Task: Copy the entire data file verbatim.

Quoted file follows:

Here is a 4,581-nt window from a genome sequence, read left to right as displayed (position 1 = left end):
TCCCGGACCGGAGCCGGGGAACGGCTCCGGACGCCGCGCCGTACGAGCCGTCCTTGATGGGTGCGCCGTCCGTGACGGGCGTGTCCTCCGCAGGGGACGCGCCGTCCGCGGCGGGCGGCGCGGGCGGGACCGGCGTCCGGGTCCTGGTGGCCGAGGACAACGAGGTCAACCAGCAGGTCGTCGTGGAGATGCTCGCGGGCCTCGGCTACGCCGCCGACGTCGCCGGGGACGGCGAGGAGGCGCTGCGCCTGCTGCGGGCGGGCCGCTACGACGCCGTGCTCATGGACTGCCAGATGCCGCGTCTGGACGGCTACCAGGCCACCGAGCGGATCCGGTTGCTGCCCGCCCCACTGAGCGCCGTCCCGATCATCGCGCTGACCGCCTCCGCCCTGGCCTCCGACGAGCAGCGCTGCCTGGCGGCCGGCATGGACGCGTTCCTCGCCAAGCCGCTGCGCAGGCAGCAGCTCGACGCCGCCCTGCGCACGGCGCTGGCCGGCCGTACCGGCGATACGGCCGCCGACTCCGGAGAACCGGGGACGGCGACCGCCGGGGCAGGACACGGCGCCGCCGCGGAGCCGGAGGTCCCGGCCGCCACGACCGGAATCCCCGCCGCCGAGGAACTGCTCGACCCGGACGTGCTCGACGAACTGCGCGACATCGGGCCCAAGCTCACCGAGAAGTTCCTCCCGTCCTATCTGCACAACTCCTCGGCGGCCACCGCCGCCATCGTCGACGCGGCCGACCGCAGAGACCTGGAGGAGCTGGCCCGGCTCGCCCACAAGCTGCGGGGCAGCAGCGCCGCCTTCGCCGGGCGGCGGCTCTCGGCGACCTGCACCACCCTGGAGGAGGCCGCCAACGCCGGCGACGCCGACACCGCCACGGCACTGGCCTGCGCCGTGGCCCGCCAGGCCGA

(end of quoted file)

Here is a 4,581-nt window from a genome sequence, read left to right as displayed (position 1 = left end):
TCCCGGACCGGAGCCGGGGAACGGCTCCGGACGCCGCGCCGTACGAGCCGTCCTTGATGGGTGCGCCGTCCGTGACGGGCGTGTCCTCCGCAGGGGACGCGCCGTCCGCGGCGGGCGGCGCGGGCGGGACCGGCGTCCGGGTCCTGGTGGCCGAGGACAACGAGGTCAACCAGCAGGTCGTCGTGGAGATGCTCGCGGGCCTCGGCTACGCCGCCGACGTCGCCGGGGACGGCGAGGAGGCGCTGCGCCTGCTGCGGGCGGGCCGCTACGACGCCGTGCTCATGGACTGCCAGATGCCGCGTCTGGACGGCTACCAGGCCACCGAGCGGATCCGGTTGCTGCCCGCCCCACTGAGCGCCGTCCCGATCATCGCGCTGACCGCCTCCGCCCTGGCCTCCGACGAGCAGCGCTGCCTGGCGGCCGGCATGGACGCGTTCCTCGCCAAGCCGCTGCGCAGGCAGCAGCTCGACGCCGCCCTGCGCACGGCGCTGGCCGGCCGTACCGGCGATACGGCCGCCGACTCCGGAGAACCGGGGACGGCGACCGCCGGGGCAGGACACGGCGCCGCCGCGGAGCCGGAGGTCCCGGCCGCCACGACCGGAATCCCCGCCGCCGAGGAACTGCTCGACCCGGACGTGCTCGACGAACTGCGCGACATCGGGCCCAAGCTCACCGAGAAGTTCCTCCCGTCCTATCTGCACAACTCCTCGGCGGCCACCGCCGCCATCGTCGACGCGGCCGACCGCAGAGACCTGGAGGAGCTGGCCCGGCTCGCCCACAAGCTGCGGGGCAGCAGCGCCGCCTTCGCCGGGCGGCGGCTCTCGGCGACCTGCACCACCCTGGAGGAGGCCGCCAACGCCGGCGACGCCGACACCGCCACGGCACTGGCCTGCGCCGTGGCCCGCCAGGCCGA